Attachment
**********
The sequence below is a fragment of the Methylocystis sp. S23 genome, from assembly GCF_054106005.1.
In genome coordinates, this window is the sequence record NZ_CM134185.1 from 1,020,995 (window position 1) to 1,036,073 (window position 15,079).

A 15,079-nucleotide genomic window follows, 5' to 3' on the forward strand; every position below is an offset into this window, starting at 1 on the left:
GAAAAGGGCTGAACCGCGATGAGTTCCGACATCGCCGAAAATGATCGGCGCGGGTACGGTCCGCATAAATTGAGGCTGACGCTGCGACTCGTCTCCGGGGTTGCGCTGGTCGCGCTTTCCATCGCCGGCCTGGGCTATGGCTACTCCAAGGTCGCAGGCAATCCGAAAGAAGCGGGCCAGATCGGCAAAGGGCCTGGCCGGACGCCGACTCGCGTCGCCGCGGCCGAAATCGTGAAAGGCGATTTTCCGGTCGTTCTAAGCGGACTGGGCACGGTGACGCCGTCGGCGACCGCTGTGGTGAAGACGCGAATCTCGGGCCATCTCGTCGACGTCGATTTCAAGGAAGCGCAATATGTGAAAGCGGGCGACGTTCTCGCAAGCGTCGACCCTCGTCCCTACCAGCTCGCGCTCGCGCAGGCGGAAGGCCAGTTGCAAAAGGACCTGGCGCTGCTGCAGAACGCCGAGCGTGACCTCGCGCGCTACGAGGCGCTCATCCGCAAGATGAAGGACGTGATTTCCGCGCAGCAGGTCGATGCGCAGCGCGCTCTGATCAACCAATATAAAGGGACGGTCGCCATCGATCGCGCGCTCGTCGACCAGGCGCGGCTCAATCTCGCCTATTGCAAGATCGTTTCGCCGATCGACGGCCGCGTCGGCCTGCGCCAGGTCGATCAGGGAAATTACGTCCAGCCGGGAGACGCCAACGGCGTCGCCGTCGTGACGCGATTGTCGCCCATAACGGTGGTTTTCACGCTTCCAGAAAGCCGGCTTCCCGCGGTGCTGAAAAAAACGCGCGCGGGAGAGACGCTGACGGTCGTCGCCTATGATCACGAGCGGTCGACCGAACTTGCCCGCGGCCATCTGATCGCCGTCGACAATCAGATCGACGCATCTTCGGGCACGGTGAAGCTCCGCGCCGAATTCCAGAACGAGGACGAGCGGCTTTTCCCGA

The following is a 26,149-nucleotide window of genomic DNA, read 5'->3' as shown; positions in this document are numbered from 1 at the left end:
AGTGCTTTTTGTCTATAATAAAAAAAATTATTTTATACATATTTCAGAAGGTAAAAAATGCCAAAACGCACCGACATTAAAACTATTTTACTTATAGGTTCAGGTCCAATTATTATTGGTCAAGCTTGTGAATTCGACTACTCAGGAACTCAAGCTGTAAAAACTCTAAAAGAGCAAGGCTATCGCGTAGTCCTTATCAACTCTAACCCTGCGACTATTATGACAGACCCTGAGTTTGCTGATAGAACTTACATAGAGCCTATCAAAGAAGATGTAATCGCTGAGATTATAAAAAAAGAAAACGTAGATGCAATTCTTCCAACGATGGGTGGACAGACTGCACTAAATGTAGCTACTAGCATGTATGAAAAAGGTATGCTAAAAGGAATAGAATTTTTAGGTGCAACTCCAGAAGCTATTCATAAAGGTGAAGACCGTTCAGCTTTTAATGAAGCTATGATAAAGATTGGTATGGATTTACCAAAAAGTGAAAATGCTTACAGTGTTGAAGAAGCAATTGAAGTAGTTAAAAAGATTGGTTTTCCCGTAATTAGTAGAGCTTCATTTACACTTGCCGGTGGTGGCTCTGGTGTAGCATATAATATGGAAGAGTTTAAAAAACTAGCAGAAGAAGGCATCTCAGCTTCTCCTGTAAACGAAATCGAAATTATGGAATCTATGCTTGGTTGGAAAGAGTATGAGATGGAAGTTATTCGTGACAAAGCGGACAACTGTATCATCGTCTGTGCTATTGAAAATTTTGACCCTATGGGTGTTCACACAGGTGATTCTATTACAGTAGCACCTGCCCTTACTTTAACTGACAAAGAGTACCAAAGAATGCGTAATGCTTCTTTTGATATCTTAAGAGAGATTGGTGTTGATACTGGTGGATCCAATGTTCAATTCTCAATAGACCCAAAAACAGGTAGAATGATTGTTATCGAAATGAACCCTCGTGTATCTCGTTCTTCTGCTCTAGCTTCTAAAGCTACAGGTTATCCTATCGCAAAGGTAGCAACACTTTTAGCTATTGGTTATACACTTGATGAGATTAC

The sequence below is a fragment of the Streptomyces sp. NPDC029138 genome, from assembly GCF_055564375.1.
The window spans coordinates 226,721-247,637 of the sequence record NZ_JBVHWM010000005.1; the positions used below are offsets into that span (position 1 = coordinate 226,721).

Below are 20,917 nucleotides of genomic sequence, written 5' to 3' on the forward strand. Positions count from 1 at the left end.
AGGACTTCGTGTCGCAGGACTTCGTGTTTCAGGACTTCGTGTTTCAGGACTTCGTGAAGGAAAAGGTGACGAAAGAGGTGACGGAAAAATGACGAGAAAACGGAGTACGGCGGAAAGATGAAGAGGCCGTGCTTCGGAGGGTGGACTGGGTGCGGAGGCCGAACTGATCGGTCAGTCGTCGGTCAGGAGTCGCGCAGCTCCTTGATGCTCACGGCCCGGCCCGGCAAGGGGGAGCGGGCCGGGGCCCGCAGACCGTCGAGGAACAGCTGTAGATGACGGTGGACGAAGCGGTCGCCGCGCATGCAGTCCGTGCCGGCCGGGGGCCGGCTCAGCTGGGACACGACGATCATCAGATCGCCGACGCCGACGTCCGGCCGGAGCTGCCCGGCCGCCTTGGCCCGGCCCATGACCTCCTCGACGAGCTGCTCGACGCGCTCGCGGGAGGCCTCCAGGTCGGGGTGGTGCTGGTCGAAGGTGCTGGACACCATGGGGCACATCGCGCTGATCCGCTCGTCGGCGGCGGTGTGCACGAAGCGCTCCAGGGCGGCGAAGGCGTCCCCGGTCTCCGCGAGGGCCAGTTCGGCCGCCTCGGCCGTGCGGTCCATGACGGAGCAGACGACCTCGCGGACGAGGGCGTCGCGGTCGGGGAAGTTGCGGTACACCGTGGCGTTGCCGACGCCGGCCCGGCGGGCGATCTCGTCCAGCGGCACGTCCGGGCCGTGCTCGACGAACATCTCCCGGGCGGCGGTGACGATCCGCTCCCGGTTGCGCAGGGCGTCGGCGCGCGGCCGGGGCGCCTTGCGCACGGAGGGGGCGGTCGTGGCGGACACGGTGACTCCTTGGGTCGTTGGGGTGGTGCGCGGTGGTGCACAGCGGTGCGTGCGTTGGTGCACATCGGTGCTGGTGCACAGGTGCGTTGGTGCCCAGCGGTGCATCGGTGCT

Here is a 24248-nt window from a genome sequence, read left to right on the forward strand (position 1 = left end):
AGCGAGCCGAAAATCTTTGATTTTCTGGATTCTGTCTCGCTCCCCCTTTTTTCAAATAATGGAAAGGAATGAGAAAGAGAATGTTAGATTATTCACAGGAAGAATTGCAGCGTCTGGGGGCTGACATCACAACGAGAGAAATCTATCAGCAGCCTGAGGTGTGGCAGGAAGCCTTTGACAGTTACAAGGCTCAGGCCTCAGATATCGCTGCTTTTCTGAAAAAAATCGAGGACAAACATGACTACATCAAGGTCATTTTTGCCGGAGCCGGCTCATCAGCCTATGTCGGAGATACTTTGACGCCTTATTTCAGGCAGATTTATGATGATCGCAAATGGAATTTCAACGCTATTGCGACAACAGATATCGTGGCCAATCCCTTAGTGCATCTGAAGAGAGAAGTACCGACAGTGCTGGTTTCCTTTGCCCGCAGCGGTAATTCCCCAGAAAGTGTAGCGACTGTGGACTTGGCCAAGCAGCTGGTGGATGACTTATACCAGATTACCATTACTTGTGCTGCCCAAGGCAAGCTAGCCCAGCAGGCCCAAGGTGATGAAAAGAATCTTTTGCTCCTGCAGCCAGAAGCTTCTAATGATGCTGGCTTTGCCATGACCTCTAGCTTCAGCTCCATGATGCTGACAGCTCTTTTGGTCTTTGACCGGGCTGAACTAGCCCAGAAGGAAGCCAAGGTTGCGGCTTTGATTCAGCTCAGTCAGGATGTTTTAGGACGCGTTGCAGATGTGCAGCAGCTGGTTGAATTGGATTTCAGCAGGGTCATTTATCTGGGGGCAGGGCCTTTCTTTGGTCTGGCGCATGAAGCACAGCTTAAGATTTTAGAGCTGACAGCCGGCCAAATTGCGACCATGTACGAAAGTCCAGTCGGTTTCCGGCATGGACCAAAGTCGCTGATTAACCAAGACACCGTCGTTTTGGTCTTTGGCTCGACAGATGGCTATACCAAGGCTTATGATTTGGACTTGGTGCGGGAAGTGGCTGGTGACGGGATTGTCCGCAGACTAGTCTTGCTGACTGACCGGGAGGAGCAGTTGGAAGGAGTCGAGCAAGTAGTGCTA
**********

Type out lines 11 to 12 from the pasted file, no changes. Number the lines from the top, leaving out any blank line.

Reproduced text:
Here is a 24248-nt window from a genome sequence, read left to right on the forward strand (position 1 = left end):
AGCGAGCCGAAAATCTTTGATTTTCTGGATTCTGTCTCGCTCCCCCTTTTTTCAAATAATGGAAAGGAATGAGAAAGAGAATGTTAGATTATTCACAGGAAGAATTGCAGCGTCTGGGGGCTGACATCACAACGAGAGAAATCTATCAGCAGCCTGAGGTGTGGCAGGAAGCCTTTGACAGTTACAAGGCTCAGGCCTCAGATATCGCTGCTTTTCTGAAAAAAATCGAGGACAAACATGACTACATCAAGGTCATTTTTGCCGGAGCCGGCTCATCAGCCTATGTCGGAGATACTTTGACGCCTTATTTCAGGCAGATTTATGATGATCGCAAATGGAATTTCAACGCTATTGCGACAACAGATATCGTGGCCAATCCCTTAGTGCATCTGAAGAGAGAAGTACCGACAGTGCTGGTTTCCTTTGCCCGCAGCGGTAATTCCCCAGAAAGTGTAGCGACTGTGGACTTGGCCAAGCAGCTGGTGGATGACTTATACCAGATTACCATTACTTGTGCTGCCCAAGGCAAGCTAGCCCAGCAGGCCCAAGGTGATGAAAAGAATCTTTTGCTCCTGCAGCCAGAAGCTTCTAATGATGCTGGCTTTGCCATGACCTCTAGCTTCAGCTCCATGATGCTGACAGCTCTTTTGGTCTTTGACCGGGCTGAACTAGCCCAGAAGGAAGCCAAGGTTGCGGCTTTGATTCAGCTCAGTCAGGATGTTTTAGGACGCGTTGCAGATGTGCAGCAGCTGGTTGAATTGGATTTCAGCAGGGTCATTTATCTGGGGGCAGGGCCTTTCTTTGGTCTGGCGCATGAAGCACAGCTTAAGATTTTAGAGCTGACAGCCGGCCAAATTGCGACCATGTACGAAAGTCCAGTCGGTTTCCGGCATGGACCAAAGTCGCTGATTAACCAAGACACCGTCGTTTTGGTCTTTGGCTCGACAGATGGCTATACCAAGGCTTATGATTTGGACTTGGTGCGGGAAGTGGCTGGTGACGGGATTGTCCGCAGACTAGTCTTGCTGACTGACCGGGAGGAGCAGTTGGAAGGAGTCGAGCAAGTAGTGCTA